Who Makes a Good Programmer?

It can be difficult to find, recruit and retain quality IT development staff. It can also be relatively expensive to hire the services of external IT Developers.

There is another thing though that organisations can consider rather than to spend all their time bemoaning their IT recruitment difficulties. That is, why not consider re-training some of your existing personnel into IT development roles?

Not revolutionary

There’s nothing new in this idea and it has been tried successfully by many employers over the last half-century or so.

In fact, back in the days when IT was still called ‘DP’, many companies first started their in-house development departments by successfully retraining existing staff from other disciplines.

So, it can be done.

Inhibitors

However, many organisations cite some conceptual difficulties in getting to grips with this idea. These include things such as:

  • Identifying people with the potential aptitude
  • The cost and risk overheads of re-training existing personnel to become developers are greater than those associated with hiring them externally in the first place.

There’s not much that can be said about the second objection. Different organisations apply very different methods of costing these things and if you are determined to set out from day-one to prove that it is too expensive to re-train your own personal, then no amount of analysis is going to change your mind.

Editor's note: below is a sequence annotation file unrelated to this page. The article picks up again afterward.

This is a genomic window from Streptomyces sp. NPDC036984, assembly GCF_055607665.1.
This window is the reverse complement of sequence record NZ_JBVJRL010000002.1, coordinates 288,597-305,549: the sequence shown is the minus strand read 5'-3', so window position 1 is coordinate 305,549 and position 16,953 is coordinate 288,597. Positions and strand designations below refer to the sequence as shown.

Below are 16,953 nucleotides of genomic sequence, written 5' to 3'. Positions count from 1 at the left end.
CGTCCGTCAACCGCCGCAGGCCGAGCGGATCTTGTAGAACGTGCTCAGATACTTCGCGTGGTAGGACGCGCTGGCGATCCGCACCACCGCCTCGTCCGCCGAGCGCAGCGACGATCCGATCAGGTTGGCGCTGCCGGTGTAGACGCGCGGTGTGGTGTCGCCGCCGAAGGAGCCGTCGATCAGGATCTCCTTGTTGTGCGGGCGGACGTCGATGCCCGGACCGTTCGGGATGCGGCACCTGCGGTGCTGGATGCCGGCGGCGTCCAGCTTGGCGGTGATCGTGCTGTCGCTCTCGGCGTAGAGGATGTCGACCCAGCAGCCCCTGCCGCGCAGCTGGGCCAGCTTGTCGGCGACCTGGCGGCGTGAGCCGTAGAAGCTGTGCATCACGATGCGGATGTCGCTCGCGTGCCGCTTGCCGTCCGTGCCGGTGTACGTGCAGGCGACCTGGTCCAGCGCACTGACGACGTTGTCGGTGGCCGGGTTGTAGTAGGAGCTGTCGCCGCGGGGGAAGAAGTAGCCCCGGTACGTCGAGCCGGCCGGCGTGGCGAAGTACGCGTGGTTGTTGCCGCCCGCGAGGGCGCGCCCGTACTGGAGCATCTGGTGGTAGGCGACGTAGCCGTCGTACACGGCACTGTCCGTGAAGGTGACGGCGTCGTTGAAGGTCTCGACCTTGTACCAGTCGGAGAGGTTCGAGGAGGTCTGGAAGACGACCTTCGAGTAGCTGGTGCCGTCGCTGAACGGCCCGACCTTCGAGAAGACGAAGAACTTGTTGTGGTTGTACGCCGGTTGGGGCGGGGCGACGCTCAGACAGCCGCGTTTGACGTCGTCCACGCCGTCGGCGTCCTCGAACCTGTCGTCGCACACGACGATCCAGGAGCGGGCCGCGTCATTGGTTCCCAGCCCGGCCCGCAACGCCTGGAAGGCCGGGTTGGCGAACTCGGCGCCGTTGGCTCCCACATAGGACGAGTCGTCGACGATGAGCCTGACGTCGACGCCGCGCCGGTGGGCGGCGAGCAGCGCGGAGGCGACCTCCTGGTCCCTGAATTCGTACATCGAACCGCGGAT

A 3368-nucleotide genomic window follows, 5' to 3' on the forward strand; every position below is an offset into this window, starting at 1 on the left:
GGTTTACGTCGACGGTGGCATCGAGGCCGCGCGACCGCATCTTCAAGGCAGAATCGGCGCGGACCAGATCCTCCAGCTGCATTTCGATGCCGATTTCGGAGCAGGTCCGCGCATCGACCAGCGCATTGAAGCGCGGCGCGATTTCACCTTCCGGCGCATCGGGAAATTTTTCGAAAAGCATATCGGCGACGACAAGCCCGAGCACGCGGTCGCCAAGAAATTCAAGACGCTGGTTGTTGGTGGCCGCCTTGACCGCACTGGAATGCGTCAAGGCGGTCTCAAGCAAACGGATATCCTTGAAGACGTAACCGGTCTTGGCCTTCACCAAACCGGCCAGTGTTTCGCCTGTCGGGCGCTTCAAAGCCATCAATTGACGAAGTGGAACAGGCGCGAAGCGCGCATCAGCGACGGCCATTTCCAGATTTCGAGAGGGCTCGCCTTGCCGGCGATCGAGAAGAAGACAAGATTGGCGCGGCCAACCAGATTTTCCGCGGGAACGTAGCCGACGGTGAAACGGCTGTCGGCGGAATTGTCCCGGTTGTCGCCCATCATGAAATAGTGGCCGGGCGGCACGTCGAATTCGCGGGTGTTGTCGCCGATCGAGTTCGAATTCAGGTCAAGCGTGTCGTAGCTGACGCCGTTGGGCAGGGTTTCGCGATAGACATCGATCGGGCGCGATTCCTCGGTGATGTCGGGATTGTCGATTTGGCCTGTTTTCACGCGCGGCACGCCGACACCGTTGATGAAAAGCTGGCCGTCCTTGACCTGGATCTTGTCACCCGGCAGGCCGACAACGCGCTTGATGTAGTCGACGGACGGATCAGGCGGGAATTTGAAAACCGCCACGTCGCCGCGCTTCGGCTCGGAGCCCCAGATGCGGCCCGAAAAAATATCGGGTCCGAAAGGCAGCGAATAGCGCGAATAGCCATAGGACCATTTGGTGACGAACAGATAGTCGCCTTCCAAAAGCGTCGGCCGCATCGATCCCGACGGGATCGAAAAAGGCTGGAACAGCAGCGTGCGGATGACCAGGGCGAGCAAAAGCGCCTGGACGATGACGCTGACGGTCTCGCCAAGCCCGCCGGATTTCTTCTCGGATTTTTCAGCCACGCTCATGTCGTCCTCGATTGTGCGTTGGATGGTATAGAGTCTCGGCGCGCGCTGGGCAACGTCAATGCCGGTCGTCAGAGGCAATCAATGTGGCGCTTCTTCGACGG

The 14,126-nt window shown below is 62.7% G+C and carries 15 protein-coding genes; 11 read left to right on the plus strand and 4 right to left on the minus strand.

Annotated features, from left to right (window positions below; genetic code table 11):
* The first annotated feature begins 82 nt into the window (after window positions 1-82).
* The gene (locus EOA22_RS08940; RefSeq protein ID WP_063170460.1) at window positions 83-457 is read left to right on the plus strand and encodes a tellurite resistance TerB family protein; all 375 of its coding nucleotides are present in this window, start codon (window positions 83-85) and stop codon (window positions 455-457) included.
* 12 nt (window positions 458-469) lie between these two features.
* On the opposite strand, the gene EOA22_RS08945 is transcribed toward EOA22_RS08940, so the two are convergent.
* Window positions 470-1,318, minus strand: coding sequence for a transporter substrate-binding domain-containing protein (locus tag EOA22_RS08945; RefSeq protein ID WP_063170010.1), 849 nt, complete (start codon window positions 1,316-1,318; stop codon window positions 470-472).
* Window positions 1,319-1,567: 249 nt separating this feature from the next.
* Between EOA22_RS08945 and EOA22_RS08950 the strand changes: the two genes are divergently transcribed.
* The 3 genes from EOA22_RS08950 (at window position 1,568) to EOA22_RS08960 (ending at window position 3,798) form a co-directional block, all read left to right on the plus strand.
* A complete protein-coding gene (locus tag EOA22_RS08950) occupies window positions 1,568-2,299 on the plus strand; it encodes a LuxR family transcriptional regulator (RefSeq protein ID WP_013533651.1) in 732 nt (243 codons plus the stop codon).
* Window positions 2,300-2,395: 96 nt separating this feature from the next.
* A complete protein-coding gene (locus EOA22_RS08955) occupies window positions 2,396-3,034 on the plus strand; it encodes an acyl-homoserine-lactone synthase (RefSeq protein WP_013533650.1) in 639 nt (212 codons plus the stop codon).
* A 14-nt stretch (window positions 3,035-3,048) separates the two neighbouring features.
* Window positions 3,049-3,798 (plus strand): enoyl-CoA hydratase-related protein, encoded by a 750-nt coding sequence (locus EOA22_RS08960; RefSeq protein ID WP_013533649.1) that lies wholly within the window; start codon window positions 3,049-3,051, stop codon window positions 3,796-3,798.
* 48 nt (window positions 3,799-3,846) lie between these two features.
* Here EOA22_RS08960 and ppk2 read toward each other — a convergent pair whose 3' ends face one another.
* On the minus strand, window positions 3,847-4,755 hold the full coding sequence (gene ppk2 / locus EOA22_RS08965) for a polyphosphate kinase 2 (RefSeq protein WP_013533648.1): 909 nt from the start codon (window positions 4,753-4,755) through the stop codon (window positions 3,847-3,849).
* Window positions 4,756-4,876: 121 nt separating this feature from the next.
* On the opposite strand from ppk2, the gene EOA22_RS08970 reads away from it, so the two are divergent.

The question about identifying staff with the right potential is perhaps rather easier to deal with.

Potential

In the earliest days of Data Processing, there was a quite odd belief that only people with higher maths abilities would be able to master computer programming.

Through the 1950s and 1960s that view was shown to be misguided. Many people with excellent mathematics abilities at advanced level proved to be incapable of getting to grips with the structured methodologies required for program development.

However much programming skills were considered to be related to things such as complex formula resolution in maths, the reality on the ground was clearly otherwise.

So, organisations started to use various forms of aptitude tests that were designed specifically to identify latent programming abilities in potential candidates from outside the maths and science disciplines.

What was discovered, by and large, is that good programmers are typically people who are capable of thinking in a very logical, structured and procedural fashion. Individuals that might like attending to detail, puzzle solving and “dotting I’s and crossing t’s” in areas of professional activity, often had the required skill sets to make a good IT programmer.

Where might such skills be found in your existing IT organisation?

Strangely, employees working in complicated process administration might be one source. If they are taking in information in lots of different forms and from different sources, doing something with it, filing it and then needing to retrieve it for various purposes, then they may be doing the rough manual equivalent of programming.

Of course, there are no guarantees. Even if people have the ability to be developed into programmers it doesn’t necessarily mean that they have the interest or motivation.

The good news is though that you do not have to guess. Those above-mentioned aptitude tests exist and they may continue to be a useful yardstick in helping to identify people who just might have the potential to be put successfully through a developer’s training course.

It’s worth thinking about if you would like to reduce your reliance on external development sources.

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